Finally calm. Holding on to my hand. Eating one of his birthday cupcakes.

He reached up and wiped them away. (He has the most gentle, kind and caring soul.) Asked me why I was sad and I explained that I was so excited to get some family photos of us all together. Smiling together. And that it didn’t happen but that it’s okay and I still love him. I’m just feeling sad.

He said, “we can try again, we can go on Saturday and try again.” I explained that we can’t. That we’ve had our one turn today, we can’t afford to pay twice. We had to pull the money together for this try today.

He said we can try again, quite a few times. Until I think he finally understood that we couldn’t. And then said to me “it’s okay Mum, we can try again another time.”

Yes my love, we will try again, next year.

My brain was exhausted. It still is. I took him for a daytime nap which is very hit and miss right now. He asked me why he had to sleep. I explained that his brain is so extremely clever. That is is always thinking. Always remembering things. And that brains that are as clever as his also need time to rest or they can get sick. So he lay down beside me, crawled his fingertips and then hand and arm up into my long sleeve of my jumper as he always does when he needs comfort, and we rested together. We both slept. Much needed sleep. He slept for almost 3 hours when we woke him. His brain was exhausted.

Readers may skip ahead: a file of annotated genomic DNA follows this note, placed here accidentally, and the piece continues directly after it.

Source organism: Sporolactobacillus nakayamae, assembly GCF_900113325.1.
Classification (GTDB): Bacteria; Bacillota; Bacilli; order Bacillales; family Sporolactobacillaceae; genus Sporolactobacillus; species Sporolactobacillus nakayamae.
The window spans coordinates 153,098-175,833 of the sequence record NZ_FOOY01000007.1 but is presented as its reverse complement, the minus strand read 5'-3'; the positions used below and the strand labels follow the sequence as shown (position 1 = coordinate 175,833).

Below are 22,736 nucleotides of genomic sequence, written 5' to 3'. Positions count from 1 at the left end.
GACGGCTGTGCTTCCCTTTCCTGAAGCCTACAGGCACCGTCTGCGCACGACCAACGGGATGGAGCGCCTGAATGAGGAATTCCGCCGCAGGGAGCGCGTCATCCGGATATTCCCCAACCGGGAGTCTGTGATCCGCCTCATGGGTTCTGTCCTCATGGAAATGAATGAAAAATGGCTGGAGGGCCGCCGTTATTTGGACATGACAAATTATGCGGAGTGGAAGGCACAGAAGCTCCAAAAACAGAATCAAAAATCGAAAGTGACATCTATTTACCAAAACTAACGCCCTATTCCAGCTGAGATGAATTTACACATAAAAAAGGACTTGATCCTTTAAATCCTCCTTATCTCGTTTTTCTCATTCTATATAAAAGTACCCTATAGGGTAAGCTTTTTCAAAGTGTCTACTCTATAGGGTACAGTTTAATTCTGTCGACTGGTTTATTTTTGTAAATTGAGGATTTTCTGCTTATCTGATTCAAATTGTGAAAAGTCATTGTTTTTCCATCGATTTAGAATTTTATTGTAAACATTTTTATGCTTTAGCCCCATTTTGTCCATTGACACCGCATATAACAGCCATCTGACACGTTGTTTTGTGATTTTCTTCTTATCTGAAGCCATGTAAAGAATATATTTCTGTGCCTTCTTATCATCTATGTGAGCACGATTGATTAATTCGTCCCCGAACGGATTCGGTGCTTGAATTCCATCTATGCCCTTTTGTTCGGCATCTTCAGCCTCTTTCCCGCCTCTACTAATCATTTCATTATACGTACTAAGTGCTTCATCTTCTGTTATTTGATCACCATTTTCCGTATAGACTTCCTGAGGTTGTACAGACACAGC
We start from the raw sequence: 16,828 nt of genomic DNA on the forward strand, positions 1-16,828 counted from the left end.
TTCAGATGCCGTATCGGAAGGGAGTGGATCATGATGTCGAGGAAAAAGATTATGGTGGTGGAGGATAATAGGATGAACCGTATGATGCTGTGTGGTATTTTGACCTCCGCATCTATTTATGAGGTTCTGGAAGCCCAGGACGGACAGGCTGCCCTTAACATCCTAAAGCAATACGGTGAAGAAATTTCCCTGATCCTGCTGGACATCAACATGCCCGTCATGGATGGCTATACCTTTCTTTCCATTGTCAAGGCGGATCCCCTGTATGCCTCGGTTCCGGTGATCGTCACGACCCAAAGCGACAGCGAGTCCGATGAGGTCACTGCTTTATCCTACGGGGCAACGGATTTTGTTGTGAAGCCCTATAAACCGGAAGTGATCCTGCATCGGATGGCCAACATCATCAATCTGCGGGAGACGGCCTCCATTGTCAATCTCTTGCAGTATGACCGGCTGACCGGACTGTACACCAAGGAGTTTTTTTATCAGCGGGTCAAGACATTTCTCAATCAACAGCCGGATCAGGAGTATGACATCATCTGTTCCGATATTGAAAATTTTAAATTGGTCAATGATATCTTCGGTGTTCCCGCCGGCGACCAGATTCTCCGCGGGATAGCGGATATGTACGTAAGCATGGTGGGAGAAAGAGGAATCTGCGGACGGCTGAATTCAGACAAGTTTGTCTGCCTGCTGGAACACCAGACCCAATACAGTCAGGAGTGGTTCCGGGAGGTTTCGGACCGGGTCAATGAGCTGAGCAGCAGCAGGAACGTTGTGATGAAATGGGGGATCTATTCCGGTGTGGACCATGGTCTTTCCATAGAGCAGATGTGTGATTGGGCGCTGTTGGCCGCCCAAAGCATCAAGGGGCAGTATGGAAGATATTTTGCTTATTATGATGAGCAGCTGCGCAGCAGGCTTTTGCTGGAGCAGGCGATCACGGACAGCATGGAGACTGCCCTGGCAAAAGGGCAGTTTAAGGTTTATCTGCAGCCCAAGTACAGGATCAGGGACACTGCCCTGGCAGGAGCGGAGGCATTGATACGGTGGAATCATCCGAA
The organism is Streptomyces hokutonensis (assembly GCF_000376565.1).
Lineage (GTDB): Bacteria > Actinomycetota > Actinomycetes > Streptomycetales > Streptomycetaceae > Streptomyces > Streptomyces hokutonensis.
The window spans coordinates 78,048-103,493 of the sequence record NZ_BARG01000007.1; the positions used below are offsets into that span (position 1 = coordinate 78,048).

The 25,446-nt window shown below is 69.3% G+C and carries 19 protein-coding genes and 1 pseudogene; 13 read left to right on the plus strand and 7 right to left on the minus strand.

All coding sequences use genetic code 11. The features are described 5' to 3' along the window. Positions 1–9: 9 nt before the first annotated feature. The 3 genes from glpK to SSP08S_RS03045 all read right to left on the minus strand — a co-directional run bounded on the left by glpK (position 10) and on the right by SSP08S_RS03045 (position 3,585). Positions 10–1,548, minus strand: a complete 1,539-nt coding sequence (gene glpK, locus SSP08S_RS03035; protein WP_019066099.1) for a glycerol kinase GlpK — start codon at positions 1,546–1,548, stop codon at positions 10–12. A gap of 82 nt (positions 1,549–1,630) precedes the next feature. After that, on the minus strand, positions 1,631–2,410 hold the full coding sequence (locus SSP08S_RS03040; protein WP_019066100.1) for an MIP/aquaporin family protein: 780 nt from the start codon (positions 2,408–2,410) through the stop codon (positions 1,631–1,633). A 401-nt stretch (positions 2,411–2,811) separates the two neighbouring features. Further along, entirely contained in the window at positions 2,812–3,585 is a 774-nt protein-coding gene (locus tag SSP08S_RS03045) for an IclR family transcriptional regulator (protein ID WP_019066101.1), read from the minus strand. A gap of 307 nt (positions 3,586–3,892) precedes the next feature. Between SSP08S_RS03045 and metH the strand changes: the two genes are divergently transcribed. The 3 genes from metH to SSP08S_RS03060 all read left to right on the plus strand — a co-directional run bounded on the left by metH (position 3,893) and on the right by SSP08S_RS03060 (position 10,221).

Tonight when I was putting him to sleep, I asked him, “what is my favourite thing in the whole world?” And he replied “being my mum” – yes my love. Never ever forget it. I tell him everyday just how much I love being his mum. And just how much I love him. I’m the luckiest mum in the whole world to be his mum. To be the twin’s mum. But it’s also okay to feel exhausted. To have nothing left in the tank. To have poured out everything we have. And to feel disappointment when that one thing we hoped would work out didn’t. That’s how my son feels when he’s got triggers thrown at him everyday all day. He’s a little hero. He has so many challenges and he keeps trying so hard.